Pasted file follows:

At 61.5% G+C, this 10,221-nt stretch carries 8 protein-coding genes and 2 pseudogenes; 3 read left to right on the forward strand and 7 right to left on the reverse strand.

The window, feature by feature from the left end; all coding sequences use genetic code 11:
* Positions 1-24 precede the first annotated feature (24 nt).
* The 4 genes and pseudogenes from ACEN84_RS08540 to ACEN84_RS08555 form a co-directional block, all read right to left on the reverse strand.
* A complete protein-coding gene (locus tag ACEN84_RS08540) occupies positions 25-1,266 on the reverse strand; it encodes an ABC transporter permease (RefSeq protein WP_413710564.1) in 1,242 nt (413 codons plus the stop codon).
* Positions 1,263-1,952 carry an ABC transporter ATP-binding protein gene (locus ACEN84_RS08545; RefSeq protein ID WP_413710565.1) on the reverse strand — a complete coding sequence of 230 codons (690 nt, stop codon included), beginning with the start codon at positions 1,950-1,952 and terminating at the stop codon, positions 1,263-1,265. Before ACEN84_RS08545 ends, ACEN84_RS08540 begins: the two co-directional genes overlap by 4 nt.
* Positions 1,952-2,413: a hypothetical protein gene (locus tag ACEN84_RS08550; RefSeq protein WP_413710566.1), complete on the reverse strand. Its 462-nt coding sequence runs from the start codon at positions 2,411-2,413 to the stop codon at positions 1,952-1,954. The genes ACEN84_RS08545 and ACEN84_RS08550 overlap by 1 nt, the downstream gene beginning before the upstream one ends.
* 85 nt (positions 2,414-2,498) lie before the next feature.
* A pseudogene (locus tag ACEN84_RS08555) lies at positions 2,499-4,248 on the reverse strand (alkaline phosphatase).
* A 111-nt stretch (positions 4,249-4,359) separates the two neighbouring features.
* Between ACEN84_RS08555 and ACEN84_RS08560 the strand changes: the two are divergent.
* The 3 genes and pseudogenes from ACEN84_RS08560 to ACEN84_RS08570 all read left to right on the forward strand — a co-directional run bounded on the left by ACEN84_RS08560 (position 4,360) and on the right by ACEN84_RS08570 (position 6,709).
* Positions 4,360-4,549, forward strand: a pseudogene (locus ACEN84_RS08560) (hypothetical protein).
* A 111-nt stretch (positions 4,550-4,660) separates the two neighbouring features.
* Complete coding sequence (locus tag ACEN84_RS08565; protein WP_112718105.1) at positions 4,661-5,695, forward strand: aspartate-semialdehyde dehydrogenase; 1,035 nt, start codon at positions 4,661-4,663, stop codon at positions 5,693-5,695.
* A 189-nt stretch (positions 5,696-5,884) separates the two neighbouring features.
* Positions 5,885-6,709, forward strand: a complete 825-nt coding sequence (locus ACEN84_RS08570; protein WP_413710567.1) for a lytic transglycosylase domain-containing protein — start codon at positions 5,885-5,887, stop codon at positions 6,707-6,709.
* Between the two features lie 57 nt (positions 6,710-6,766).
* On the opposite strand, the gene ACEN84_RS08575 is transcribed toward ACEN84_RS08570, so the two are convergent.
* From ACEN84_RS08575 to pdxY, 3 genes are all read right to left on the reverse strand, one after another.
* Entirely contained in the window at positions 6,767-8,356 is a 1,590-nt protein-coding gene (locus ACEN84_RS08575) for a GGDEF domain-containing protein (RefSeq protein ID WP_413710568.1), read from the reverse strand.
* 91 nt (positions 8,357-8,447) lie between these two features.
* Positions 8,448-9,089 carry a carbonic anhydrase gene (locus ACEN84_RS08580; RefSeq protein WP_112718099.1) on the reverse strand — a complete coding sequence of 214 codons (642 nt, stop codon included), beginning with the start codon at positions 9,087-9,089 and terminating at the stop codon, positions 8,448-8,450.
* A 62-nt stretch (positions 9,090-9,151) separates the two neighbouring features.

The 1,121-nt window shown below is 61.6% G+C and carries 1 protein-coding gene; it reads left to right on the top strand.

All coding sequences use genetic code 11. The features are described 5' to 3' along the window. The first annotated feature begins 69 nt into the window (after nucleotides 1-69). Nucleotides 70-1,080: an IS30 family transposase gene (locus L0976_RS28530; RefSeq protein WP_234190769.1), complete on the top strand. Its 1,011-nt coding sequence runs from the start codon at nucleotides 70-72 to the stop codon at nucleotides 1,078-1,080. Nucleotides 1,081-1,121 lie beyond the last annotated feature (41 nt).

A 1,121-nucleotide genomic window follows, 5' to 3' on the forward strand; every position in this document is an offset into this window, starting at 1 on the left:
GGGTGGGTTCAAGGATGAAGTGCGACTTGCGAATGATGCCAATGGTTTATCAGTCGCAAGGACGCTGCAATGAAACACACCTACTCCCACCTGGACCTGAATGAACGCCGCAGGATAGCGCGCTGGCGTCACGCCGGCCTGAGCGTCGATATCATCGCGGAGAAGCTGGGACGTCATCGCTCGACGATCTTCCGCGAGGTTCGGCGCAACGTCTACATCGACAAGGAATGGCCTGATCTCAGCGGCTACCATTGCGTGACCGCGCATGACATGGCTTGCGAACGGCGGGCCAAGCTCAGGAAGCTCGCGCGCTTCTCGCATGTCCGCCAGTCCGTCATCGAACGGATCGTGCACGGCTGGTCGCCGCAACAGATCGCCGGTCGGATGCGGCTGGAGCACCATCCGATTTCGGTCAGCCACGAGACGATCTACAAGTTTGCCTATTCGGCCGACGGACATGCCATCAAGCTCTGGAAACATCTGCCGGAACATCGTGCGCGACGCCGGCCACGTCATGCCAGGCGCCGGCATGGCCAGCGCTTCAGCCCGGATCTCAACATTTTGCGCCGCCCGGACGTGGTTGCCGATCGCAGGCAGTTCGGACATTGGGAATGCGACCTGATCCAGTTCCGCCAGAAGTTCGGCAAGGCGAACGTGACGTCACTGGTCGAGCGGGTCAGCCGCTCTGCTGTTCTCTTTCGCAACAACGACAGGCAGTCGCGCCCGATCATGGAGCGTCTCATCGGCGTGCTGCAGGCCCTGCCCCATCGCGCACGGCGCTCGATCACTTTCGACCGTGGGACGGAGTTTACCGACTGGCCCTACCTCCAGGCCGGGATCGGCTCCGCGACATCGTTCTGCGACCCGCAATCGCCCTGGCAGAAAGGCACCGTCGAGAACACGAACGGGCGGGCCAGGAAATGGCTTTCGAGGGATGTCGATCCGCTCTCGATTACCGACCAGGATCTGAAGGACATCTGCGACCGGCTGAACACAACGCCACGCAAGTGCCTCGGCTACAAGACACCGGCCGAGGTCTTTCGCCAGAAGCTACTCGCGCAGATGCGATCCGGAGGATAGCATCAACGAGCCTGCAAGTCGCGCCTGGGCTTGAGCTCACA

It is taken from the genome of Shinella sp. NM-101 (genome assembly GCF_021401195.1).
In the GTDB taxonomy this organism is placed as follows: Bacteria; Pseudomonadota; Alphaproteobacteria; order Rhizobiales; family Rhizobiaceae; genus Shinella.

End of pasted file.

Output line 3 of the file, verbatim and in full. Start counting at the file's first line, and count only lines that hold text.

* Positions 1-24 precede the first annotated feature (24 nt).